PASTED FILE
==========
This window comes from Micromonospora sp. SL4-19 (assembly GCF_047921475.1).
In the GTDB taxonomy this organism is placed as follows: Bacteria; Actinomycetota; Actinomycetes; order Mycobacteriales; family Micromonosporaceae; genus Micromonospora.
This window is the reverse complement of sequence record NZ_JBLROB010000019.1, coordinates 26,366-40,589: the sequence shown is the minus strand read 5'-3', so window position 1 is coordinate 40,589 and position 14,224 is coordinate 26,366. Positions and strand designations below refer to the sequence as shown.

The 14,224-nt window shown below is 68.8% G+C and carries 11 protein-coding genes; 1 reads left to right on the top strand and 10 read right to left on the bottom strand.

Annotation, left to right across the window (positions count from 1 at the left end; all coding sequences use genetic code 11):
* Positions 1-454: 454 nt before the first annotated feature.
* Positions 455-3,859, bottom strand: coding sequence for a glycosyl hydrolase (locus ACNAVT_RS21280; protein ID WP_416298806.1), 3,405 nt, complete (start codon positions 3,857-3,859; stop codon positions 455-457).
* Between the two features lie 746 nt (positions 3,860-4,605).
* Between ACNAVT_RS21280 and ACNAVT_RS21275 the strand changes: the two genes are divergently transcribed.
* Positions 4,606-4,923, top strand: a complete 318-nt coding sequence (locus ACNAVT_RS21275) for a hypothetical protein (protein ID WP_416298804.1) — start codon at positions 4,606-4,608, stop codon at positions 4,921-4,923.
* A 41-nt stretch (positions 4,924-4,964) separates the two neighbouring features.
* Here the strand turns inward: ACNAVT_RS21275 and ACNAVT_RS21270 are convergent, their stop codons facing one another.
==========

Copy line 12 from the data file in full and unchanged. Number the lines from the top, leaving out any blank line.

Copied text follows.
* Here the strand turns inward: ACNAVT_RS21275 and ACNAVT_RS21270 are convergent, their stop codons facing one another.